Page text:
Celebrating National Grammar Day and National Proofreading Day
March is a month that calls for grammar nerds—like us—to celebrate. After all, March 4 is National Grammar Day, and March 8 is National Proofreading Day. On days like these, authors, editors, and proofreaders finally get the respect we deserve! (Oddly enough, I’m still waiting for my Grammar and Proofreading Day gifts to come flooding in. . .)
In all seriousness, we editors at Xulon Press have a passion for proper grammar usage. To celebrate grammar rules and style, we’d like to discuss a not-so-rare gray area that comes up frequently in nonfiction Christian writing: subject-complement agreement.
What is Subject-Complement Agreement?
The venerable Grammar Girl explains in her post “What Is Subject-Complement Agreement?,” quoting from The Writer’s Digest Grammar Desk Reference, that “a complement . . . is a noun that completes meaning.” Pretty simple, right? Sometimes . . . but not always.
We often see cases where a plural subject could either have a plural or singular complement—and still sound awkward no matter which you choose. For example, I recently found this sentence in a manuscript I was editing: “Through His work in the heart of sinners, God transforms them into His image and likeness.”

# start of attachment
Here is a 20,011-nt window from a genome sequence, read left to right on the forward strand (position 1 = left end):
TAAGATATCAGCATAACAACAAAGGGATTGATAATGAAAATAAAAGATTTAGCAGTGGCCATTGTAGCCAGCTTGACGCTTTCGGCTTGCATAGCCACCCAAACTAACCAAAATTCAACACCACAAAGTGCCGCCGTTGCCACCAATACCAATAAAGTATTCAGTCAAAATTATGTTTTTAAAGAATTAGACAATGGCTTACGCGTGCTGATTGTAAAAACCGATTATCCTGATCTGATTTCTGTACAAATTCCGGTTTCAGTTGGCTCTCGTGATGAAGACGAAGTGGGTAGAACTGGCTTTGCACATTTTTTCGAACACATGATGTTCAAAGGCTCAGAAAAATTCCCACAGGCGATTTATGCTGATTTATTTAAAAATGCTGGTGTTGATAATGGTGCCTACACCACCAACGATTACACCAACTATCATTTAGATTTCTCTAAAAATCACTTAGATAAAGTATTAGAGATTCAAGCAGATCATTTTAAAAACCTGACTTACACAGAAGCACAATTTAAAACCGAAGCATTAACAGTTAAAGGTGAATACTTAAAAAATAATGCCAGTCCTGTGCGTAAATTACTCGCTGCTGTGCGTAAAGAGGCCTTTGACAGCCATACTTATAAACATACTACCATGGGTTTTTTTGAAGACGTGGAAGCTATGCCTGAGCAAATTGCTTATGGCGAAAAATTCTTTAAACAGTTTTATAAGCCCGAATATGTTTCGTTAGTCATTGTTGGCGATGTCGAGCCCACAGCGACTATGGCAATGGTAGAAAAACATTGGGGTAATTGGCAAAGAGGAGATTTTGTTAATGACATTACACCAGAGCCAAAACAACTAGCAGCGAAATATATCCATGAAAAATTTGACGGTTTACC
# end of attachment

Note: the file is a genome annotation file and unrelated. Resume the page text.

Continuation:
In the sentence above, the author means that God changes the one heart of each individual sinner. But obviously this has happened (and still happens) to an innumerable plural group over the history of humanity. So, do we use singular heart to show that each sinner only has one heart to be worked on? Or do we use plural hearts to show that God works on many different hearts simultaneously?
A Subjective Solution
While editors like black-and-white grammar rules, many decisions in editing come down to personal preference, maintaining the author’s voice, and striving for clarity for the reader.
In our example above, some readers may think “His work in the heart of sinners” sounds normal, while others might think it sounds awkward. Either heart or hearts could be used, pleasing some and confusing others.
But we like to go beyond what’s simply acceptable to make sure that each sentence sounds natural. For that reason, many editors propose a simple—but not often utilized—solution: reorder the sentence to remove the problematic phrasing!
Our sentence above could easily be rearranged to present a singular subject with a singular complement: “God transforms the sinful man into His likeness by working on his heart.”
In closing, we invite you to celebrate National Grammar Day and National Proofreading Day by reflecting on the fact that sometimes grammar doesn’t have hard-and-fast rules—and that’s when it gets interesting!